Song of the Reeds

photo of a A Reedy Pond near Newcastle, Australia

Yesterday evening, I sat quietly next to a marshy pond full of reeds. It was dead-calm and the marsh came alive with sound as darkness descended:

Soundscape from a reedy pond featuring an Australian Reed Warbler. Recorded at dusk 19 October 2012 along the western edge of the Watagan Mountains near Newcastle, New South Wales, Australia. © Lang Elliott.

The clattering of frogs (species unknown) provide a continuous backdrop against which a variety of bird sounds can be heard, as the birds settle-in for the night. Listen for the bell-like tink notes of Bell Miners (featured in my previous blog post), along with soft plaintive whines made by some other bird, which one I do not know. Listen also for trilling tree crickets and the high-pitched buzzes of meadow katydids (long-horned grasshoppers).

photo of an Australian Reed WarblerBut the main songster in the chorus is a very common inhabitant of reed-edged ponds, the Australian Sedge Warbler (Acrocephalus australis), a dull brown bird whose rich and varied songs add brilliance to the dusk chorus. The warbler sang from many different perches and usually was invisible to me, but at times I caught glimpses of him singing from tall perches in the rapidly-dimming light.

They say there is a sedge warbler in every patch of reeds here in Australia, no matter how large or small. This patch was no exception, and I could even hear another sounding off from a much smaller marsh some distance behind me.

How lucky I was to find this remote spot, nestled against the base of the Watagan Mountains at the end of a long and narrow valley. Though cows and horses were near, they said not a word and I was blessed to experience the pure voices of nature springing forth from the reedy pool, well out of range of the telltale sounds of humankind.

NOTE: Please don’t play too loud; adjust volume so that the reed warbler is at a pleasant level. And listen with headphones or earbuds if possible, so that you experience the full dimensional effect … my soundscapes are meant to convey the stunning poetry of natural sound, so it is imperative to listen correctly.

Comments

  1. Zack Frieben says:

    This is a brilliant recording! This is the second time I’ve listened to it. Like my previous comment for this blog, I think the whines could be from a parrot or parakeet of some sort. Maybe a Galah, or some other type of cockatoo. I also hear high-pitched jumbles from some sort of songbird.

  2. Lisa Rainsong says:

    There is nothing we professional musicians can do that comes close to this. Humans tend to think we have surpassed our first teachers, but we are so wrong. Thank you for sharing these splendid recordings.

  3. Really like this one.

  4. Super job!! I want to buy some of these wonderful sounds. When will the cds be ready?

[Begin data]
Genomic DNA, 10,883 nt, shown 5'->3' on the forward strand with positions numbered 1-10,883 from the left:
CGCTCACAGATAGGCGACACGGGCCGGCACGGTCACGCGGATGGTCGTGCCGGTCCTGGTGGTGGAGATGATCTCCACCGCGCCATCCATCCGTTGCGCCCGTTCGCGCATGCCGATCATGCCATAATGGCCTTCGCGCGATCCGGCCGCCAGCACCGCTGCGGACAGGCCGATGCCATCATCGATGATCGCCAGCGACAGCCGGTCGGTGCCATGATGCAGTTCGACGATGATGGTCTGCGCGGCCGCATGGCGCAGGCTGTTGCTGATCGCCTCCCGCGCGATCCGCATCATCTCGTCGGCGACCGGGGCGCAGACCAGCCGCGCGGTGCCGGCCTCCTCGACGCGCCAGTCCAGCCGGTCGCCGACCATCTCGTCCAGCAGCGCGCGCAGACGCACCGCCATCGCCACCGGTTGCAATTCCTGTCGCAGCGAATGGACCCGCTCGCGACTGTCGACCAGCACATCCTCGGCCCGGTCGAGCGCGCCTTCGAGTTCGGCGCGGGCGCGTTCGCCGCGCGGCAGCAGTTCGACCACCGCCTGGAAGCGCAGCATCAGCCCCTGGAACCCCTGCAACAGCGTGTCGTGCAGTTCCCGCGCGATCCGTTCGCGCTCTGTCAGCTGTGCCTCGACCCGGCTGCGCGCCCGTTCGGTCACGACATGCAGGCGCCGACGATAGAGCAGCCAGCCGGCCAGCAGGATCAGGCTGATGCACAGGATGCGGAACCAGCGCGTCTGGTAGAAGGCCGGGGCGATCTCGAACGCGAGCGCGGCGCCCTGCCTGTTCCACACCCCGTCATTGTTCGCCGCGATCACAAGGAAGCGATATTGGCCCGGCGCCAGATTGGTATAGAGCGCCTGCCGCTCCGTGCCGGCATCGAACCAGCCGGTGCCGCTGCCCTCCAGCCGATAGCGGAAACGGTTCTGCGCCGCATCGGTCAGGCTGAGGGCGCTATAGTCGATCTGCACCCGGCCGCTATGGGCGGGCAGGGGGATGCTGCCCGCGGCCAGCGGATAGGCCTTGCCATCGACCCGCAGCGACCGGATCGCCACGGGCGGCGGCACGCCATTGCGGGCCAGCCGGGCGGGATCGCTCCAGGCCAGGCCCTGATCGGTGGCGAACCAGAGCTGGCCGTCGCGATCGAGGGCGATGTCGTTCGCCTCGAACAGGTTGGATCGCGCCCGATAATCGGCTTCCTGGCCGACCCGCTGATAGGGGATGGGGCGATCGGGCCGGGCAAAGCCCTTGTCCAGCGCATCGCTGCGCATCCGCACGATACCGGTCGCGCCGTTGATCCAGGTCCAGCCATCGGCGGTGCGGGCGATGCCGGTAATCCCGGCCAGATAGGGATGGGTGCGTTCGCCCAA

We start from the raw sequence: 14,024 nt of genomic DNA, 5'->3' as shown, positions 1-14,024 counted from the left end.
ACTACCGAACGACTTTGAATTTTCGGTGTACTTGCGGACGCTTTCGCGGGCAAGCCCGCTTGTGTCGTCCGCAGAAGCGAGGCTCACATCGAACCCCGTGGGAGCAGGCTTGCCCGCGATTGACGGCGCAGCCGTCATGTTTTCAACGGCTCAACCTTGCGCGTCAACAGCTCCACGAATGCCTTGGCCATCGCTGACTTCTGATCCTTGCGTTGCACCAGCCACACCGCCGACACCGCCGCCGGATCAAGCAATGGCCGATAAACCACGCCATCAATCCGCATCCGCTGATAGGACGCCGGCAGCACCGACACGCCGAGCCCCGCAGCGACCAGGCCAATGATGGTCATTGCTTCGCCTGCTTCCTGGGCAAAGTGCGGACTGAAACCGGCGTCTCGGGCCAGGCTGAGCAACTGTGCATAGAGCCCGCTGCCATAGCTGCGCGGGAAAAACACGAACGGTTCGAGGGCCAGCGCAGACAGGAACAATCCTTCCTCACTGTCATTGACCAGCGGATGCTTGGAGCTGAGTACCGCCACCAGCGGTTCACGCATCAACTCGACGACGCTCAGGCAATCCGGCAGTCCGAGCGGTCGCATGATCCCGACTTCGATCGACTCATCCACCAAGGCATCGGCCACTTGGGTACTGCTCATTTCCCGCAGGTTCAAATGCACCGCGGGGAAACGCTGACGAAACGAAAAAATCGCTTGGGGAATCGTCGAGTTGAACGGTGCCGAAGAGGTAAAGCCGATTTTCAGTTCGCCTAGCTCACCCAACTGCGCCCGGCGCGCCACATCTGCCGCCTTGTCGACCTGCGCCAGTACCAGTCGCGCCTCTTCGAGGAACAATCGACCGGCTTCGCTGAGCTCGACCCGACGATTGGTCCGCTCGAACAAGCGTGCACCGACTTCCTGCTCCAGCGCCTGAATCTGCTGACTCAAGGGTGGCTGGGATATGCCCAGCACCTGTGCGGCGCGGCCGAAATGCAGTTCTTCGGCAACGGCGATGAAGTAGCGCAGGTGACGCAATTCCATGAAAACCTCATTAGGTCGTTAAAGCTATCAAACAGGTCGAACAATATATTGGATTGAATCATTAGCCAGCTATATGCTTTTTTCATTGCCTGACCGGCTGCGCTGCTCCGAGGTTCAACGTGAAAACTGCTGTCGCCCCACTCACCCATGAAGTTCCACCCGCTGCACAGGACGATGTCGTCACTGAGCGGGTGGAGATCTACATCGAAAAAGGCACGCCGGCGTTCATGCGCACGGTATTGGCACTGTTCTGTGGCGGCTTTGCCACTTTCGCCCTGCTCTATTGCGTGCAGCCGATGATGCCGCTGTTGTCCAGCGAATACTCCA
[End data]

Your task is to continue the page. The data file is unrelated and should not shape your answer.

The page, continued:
5. Wow. Gorgeous setting and a great composition that was going on for the mics. Well done. You are really finding the gold.
    Wil.

  6. Zack Frieben says:

    Excellent, beautiful, spectacular recording! I have no idea what the frogs are either. I hear the miners in the background, and I also hear an Eastern Whipbird. In case you read in one of my previous comments, I went to Chicago. I just back home today. While there, I looked for the Monk Parakeet, which has been accidentally introduced to Chicago, and starting to spread in areas of southern Illinois. I didn’t see any, which is a bummer, but that’s part of birding. Sometimes you see things, sometimes you don’t. Sometimes you even miss birds.
    At Baker Sanctuary at this years annual Cranefest, I missed a Northern Pintail that had just been sighted. I am still somewhat disappointed, because I have never seen a Northern Pintail.

    I hear another bird in the foreground and background of the recording above that sounds like a parrot or parakeet. Do you know if it is a parrot? I’m guessing Rainbow Lorikeet, because I think I’ve heard them make sounds like that in recordings.

  7. Lang, The songs among the Reeds are just blissful. How much longer are you going to be Down Under? Everday, I can’t wait to Blog and hear what music of nature has inspired you. Your sister, Jackie

  8. chris davidson says:

    What a wonderfully recorded soundscape ! A quiet place filled with life! What microphones and recorder did you use?
    Thanks.

  9. bob mcguire bob mcguire says:

    Fascinating! It’s wonderful to hear all of these sound clips fresh from the field. The phrasing of the Sedge Wren reminds me of thrasher song.

  10. ambertale says:

    Dear Lang, thank you very much for this fabulous music 🙂

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